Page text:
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The Commune 13 has been one of the most marginalized places in the history of Medellín, however, today it is proposed to change weapons for art and culture
In recent years, within the Commune 13 have been founded several groups such as Casa Kolacho and AgroArte, who have strongly believed that the change could come through the culture of hip hop, painting graffiti and teaching to rap and dance to the children so that they do not fall into illegality, using art as an alternative tool to overcome their problems.
The diversity of art has turned 'the thirteen' into an impressive tourist attraction, because they also have the first public electric stairs in the world, where another group, called Black & White Crew, offers visitors, after the climbing, a fascinating show of break dance and in whose route you can appreciate the beautiful murals that give color and life to its inhabitants.
These projections have served, not only to put aside violence and unmask its bad reputation, but also has been the economic focus because of the entry of thousands of home and foreign tourists who value the work of hundreds of artists, who seek a new opportunity to survive.
However, there are still many difficulties to be solved in this isolated place within the capital of Antioquia, but it has been shown that by linking to art it is possible to end violence and crime.
Most of the people who inhabit the neighborhoods of the commune continue to have strong hopes and desires to continue developing their proposals regarding the strengthening of artistic tourism, in order to create an impact in Medellín and show the whole country that they are people of peace, which can succeed despite adversity.
Thanks to the initiatives that they bring through dance, painting, singing and handicrafts, they were able to open a space in the municipal administration to develop and implement the necessary strategies that helped strengthen their projects.
Therefore, there are the first public electric stairs of the world, whose objective was to favor its members in matters of mobility and attract the foreign public, and considerably increasing the excursions.
Currently there are organizations and academies within the sector, where the boys are taught all about art and how to exploit their skills correctly, forming people who show the world their high cultural level. The message is clear: it is an area of the capital that has forged its social transformation and, therefore, the result itself shows it.
A history of violence
The Commune 13 does not forget how for decades it was the epicenter of hiring assassins to the order of drug trafficking, crimes against humanity and enforced disappearances within the same sector.
Talking about San Javier generated confusion within the same city and, worse, anywhere in the country, where its name was attributed to terror and misfortune.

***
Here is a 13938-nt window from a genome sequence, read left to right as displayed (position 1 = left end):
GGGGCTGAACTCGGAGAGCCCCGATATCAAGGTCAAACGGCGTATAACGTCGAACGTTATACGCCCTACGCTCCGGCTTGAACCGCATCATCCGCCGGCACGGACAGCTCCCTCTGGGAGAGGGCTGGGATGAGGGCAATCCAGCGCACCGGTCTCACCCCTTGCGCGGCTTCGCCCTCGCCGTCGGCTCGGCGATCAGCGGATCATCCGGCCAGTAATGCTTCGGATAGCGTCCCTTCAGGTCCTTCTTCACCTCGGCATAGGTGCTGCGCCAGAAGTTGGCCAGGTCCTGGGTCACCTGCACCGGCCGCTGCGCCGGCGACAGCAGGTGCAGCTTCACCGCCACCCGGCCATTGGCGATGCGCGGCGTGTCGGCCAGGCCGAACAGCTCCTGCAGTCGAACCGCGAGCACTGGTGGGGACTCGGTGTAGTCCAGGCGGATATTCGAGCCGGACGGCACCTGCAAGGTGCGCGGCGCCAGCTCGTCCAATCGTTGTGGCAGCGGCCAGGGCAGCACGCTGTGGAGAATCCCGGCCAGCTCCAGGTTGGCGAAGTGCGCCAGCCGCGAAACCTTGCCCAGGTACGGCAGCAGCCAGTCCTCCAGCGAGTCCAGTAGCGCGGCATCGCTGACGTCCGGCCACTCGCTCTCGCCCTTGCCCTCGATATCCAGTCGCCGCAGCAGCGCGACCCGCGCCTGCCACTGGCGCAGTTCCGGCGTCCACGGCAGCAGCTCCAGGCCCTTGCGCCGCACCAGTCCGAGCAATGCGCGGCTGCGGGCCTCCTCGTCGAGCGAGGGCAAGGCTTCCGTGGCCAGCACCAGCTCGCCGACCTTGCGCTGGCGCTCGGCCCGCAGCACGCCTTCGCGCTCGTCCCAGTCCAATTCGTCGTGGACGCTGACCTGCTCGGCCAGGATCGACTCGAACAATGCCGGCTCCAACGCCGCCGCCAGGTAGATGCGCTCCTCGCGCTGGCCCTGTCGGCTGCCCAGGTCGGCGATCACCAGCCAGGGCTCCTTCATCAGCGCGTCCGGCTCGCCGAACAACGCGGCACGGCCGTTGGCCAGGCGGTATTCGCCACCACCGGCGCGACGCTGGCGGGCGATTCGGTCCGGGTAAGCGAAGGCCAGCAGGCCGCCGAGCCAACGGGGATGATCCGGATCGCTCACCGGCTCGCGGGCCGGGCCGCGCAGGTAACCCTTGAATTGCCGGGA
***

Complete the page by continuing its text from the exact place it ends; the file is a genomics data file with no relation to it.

The paramilitary and guerrilla groups faced a strong dispute over the dominance of all the neighborhoods that are part of the commune, separating even families that lived on the other side because they were in enemy territories of the commanders that strengthened order in their areas. It was a place where a person could enter but at the same time was left with the uncertainty if he could come out alive or not.
In the eighties, Pablo Escobar took advantage of the poverty and the human needs of the people of San Javier to build a neighborhood (named after him), and thus build loyalty to hundreds of young people and dabble in the wave of violence that he would sponsor later. This ended the lives of hundreds of children who had no choice but to follow the wave.
At the same time that drug trafficking marked their zones within thirteen, guerrillas such as the FARC and the ELN also decided to enter and establish their line of command. In that sense, the commune became a place where criminals planted their own laws.
In addition, in 2002, with the arrival of Álvaro Uribe Vélez to the presidency, Commune 13 experienced one of the most cruel moments in its history. The government of the time carried out the so-called Operation Orion (with the help of paramilitaries), where it deployed an entire army to put an end to the guerrilla and that, unquestionably, affected the civilian population, including ther murders of children and a large number of disappeared people, who now a days, have not been found yet.
However, Uribe's military operation was a failure that left pain in the less favored people, because the social context did not change, on the contrary, it generated more insecurity and violence.
After years of violence, people, already tired of the social stigma to which they were subjected as a result of the dangerousness that reflected their community, have been betting on culture and art as a key tool to get out of the negative vision with which they have had to fight. This renewal was promoted in order to reach the most affected neighborhoods of the thirteen, spreading values to get young people out of the street and invite them to do something different that does not lead them to violent choices and outside the law.
LatinAmerican Post | Brandon Martínez Salazar
Translated from "El arte: la opción de los jóvenes de la Comuna 13"